I live in Sabre springs Poway which is North Inland in San Diego. There is a large Indian-American community in San Diego, especially in Rancho Bernardo, 4S Ranch, Rancho Penasquitos, Scripps Ranch and Del Mar, where flames have engulfed several homes, threatening to spread even further. People have been asked to evacuate in large numbers.
We had our bags packed and loaded in the van and ready to leave anytime. We picked up a few personal belongings, important documents and files along with food and water for kids. The fires were burning very close to where we live. The streets that they were naming on television for evacuation were the streets that were in our vicinity.
A few Indian families with small kids living in 'under serious threat areas' moved to our house and we were all sitting in front of the television worried and scared at the same moment and listening intently to any piece of news coming in.
We had been up most of the night waiting for news. The Indian-American community and other well-wishers had been calling constantly to exchange information since the wee hours of the morning. Our friends had gathered and were moving in groups to safer places. From the news that was coming in, it was inevitable that we would have to leave our home and move to safer locations.
We evacuated our home at around 3 pm Monday afternoon along with four other families who were at our place at the time we left. We live in a complex which accommodates about 250 families. Most neighbors on our street had left by then.
As we headed out of our home towards Interstate 15, the sky had thick smoke clouds and soot and ash was falling on our windscreen. As we headed towards I-15, we realised that the freeway towards north was closed and we could only head south.
The traffic was bad but manageable at that time. We could hear warnings of voluntary evacuation. We couldn't decide whether to head south or move north towards Los Angeles via I-5.
We spoke to several friends and found out that a large number of them were stuck in traffic jams. We prayed all along for their safety and moved on slowly with the traffic towards I-5 north. The air was so heavy that it was difficult to breathe.
One of friends' family (Siddharth and Suruchi) slept late in the night after listening to news updates. The fire was still far away from where they live but still they packed their essentials and set their alarm clock for 4 in the morning just to listen to the news update. When they got up in the morning at 4 and saw outside their backyard they could see flames leaping up.
They just picked up a few more things quickly and headed out. Till then they had received no evacuation warnings. They were lucky to have seen it in time and evacuated. There are several such stories but thankfully they all ended well. We called another couple at about 6.30 in the morning after hearing that fire had spread in Rancho Bernado very close to where they live. Ashwini picked up the phone and said " listen there is fire in my backyard we are all evacuating"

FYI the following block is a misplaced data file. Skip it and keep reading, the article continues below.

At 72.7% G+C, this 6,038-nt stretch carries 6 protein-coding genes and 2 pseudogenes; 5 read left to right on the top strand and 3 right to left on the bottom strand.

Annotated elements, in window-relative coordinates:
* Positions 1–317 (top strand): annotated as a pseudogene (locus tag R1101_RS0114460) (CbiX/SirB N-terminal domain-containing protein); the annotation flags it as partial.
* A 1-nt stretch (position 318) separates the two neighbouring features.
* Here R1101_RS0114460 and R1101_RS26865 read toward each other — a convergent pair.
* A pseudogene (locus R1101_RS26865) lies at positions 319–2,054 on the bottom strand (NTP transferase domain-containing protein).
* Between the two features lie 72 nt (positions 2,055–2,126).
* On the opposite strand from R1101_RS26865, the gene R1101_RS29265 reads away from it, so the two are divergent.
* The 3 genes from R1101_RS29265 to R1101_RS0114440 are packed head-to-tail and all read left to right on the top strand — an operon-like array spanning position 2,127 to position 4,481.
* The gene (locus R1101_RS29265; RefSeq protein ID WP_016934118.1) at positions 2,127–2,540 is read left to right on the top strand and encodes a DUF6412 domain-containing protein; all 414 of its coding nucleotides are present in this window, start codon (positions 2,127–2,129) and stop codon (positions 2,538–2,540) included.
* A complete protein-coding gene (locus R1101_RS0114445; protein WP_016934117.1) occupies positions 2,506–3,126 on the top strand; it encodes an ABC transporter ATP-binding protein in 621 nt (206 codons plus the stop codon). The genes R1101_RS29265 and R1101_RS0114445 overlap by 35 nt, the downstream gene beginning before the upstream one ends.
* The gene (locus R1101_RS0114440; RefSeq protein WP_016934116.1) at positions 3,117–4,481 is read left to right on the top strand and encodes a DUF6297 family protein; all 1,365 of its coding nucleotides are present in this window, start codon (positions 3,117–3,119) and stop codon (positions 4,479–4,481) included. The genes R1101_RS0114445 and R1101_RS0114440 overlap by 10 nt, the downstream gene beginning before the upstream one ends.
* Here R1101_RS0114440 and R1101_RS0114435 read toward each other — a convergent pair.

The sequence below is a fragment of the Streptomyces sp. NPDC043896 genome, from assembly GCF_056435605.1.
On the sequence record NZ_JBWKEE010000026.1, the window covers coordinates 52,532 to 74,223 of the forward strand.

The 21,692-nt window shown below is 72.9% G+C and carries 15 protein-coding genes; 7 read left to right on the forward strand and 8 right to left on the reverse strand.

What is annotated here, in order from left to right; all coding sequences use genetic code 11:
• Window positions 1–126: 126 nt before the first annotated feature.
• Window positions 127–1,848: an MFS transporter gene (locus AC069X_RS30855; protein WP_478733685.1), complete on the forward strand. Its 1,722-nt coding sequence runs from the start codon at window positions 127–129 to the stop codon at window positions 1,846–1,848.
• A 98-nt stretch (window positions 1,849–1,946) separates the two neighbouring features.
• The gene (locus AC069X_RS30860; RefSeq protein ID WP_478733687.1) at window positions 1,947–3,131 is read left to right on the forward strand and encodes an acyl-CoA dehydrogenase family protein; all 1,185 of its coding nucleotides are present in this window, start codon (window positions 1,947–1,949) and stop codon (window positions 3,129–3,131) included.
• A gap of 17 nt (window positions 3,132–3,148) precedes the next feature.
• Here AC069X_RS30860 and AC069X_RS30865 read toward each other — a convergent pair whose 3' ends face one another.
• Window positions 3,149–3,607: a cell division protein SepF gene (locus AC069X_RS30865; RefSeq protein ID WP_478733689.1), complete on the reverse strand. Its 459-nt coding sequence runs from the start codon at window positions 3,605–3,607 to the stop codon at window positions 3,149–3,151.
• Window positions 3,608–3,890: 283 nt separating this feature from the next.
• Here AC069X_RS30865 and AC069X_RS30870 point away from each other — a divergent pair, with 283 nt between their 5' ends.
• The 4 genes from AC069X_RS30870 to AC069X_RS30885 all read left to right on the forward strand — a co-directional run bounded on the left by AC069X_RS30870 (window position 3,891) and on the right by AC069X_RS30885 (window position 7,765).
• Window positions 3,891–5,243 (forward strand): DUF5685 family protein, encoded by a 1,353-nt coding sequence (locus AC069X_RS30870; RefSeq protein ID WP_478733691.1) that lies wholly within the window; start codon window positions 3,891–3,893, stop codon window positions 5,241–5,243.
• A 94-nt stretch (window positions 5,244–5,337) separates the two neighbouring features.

Later when I spoke to her she told me how they just rushed out of their house and drove away. The whole area was backed up with traffic adding much panic and anxiety. She was obviously shaken and in tears. She was almost certain that the fire would have engulfed her house but still thankful for her safety and that of her family.
After assessing the situation, we all decided to head north towards Los Angeles to move out of the fire zone. Still in constant touch with most of our friends, we heard of more evacuations in Scripps Ranch and Miramar Road, all these being areas in our neighborhood. Several friends made panicked calls informing us how they were stuck in traffic which was not moving at all.
We were bumper to bumper on I-5 North heading towards Anaheim. At places traffic on the freeway moved at less than 25 miles per hour. Earlier in the day the district made calls to all parents of children in Poway Unified school district making clear that there would be no school at least till Wednesday. The kids got up in the morning to the sound of news channels.
They jumped with joy on hearing that schools would be closed. Fire added further excitement. My younger son associating it with fireworks just like the ones that we had witnessed a day before on Dussehra when they burned Ravana's effigy followed by fireworks.
I called Jyotsana, my close friend, who is pregnant. She lives in Escondido off of Interstate 15. She had an appointment with her doctor at 10 am. She was due any day. They did not realise that the situation was this bad until the morning. By that time they realised that Interstate 15 had been closed to traffic. They hopped into their minivan along with her visiting parents and headed on 78 to reach I-5.
After spending two hours in a traffic jam they covered a distance of 15 miles. Finally, moving south they reached close to their hospital and stationed themselves in the parking lot of the mall. She decided she wanted to stay close to her hospital. By the evening she was sufficiently panicked and worried for the safety of her yet unborn baby.
We reached Anaheim after a good five-hour drive. Normally it would have taken an hour-and-half. Extremely tired, exhausted and hungry, we were covered in soot and ash. As I washed myself clean, I thanked God for the safety of my family and smiled at the thought of the little Ganapati I secretly kept in my purse before I ran from my home.
Text: Veenu Puri Vermani in San Diego | Photograph: AFP/Getty Images
Image: California Governor Arnold Schwarzenegger walks through the ruins of the badly burnt site of Malibu Presbyterian Church in Malibu, California. Wind-whipped wildfires raged unchecked across California on Monday, forcing evacuation of hundreds of thousands of people and besieging homes.